As long as you don't do anything obviously bad like open up a power supply (you can be electrocuted if you touch the wrong capacitor) or wear a woolen jumper (risk of static electricity) or spill coffee on the components, there's hardly any risk of causing permanent damage. The most common and most frustrating failure mode is that you switch the system on and nothing happens.
Processors are usually sold with a heatsink and fan. (“Open box” or “OEM“ packages might not be, but they're rarely cheaper anyway, at least where I live.) The bundled cooling solution ranges from acceptable to pretty good; you only need to swap it if you're planning to overclock significantly or you want an extremely quiet computer (for a merely very quiet computer, the stock cooler is probably ok).
If the processor is sold with a cooler, the two might already be affixed together, in which case you can directly attach the whole thing to the motherboard.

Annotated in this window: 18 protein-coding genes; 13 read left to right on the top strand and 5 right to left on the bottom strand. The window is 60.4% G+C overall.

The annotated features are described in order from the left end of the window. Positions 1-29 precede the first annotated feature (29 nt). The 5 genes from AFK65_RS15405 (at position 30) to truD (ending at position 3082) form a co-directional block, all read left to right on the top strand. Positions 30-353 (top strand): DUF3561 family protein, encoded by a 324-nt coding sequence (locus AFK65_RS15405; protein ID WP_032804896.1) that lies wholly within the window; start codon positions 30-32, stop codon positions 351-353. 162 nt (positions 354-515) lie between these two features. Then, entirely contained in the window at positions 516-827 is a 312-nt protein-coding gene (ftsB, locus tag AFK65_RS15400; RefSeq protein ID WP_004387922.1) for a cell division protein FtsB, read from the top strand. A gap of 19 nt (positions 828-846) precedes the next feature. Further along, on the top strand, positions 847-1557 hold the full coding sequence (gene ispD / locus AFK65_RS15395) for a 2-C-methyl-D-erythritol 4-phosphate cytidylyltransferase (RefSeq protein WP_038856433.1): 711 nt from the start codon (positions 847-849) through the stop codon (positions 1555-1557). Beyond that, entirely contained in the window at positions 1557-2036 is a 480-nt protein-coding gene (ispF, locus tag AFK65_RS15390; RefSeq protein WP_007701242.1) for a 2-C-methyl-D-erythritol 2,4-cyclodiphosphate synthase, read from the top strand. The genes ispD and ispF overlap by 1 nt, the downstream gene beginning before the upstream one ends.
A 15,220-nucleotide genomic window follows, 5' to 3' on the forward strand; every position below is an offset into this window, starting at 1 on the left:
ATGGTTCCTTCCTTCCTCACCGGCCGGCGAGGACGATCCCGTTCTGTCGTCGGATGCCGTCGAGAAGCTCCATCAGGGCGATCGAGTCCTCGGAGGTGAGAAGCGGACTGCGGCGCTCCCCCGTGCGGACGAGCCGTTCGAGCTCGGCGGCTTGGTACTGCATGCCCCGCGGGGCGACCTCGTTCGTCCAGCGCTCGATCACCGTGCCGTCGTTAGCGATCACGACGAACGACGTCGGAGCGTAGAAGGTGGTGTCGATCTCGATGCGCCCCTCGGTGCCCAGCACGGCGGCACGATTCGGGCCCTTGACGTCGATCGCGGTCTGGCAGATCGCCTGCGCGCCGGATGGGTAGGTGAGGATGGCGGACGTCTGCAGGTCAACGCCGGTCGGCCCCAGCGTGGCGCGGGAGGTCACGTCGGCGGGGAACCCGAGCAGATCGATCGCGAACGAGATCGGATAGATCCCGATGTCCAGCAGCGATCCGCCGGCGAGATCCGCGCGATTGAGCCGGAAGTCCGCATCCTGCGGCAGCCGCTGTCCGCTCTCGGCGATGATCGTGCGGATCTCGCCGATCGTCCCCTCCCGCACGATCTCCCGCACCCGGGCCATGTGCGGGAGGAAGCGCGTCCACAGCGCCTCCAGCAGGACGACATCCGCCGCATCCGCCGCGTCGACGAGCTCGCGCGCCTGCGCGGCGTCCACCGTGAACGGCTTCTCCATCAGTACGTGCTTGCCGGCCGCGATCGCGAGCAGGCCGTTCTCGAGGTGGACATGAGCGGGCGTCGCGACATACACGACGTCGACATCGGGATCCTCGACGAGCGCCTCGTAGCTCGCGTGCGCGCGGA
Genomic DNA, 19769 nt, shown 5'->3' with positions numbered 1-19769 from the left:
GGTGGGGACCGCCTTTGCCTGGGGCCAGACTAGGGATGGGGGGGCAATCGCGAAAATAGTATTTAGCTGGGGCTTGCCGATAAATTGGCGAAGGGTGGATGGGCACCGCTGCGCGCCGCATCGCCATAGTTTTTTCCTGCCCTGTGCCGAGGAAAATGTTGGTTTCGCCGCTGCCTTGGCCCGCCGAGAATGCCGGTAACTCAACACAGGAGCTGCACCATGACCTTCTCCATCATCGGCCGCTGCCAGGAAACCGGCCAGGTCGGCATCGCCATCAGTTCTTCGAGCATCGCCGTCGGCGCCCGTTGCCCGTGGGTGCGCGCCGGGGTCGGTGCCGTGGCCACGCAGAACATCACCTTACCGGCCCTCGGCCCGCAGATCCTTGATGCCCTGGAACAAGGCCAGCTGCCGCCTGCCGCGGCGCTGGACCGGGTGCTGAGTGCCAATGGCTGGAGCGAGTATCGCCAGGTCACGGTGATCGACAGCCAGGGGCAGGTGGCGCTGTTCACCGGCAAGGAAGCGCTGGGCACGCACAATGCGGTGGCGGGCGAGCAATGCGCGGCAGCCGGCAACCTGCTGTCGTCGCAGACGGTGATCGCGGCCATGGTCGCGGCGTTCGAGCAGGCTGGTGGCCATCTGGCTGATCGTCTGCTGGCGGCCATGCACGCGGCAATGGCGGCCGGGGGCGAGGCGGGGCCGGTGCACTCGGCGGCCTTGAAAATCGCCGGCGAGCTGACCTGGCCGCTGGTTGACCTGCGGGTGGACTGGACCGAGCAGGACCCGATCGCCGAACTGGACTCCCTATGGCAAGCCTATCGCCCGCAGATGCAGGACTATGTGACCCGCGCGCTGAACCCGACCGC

Otherwise you need to apply thermal paste (also known as thermal compound or thermal grease) between the processor and the heatsink. The layer of paste should be as thin as possible. The purpose is to fill in the tiny irregularities in the surface of the processor and heatsink, because air is a lousy conductor. Since it's impossible to get a perfectly smooth surface on the processor, the aim is to have part direct processor-heatsink contact and part procesor-paste-heatsink. There are tons of sites and videos about the process on the web, of varying trustworthiness; I don't have a particular one to recommend, but you might look at a few, keeping a critical mind.
If you need to flash the BIOS to support the processor, you won't be able to do it with that processor. So unless you have a motherboard that can flash a BIOS from USB without a CPU plugged in (I think a few high-end models can do this), you'll need to first plug in a supported processor.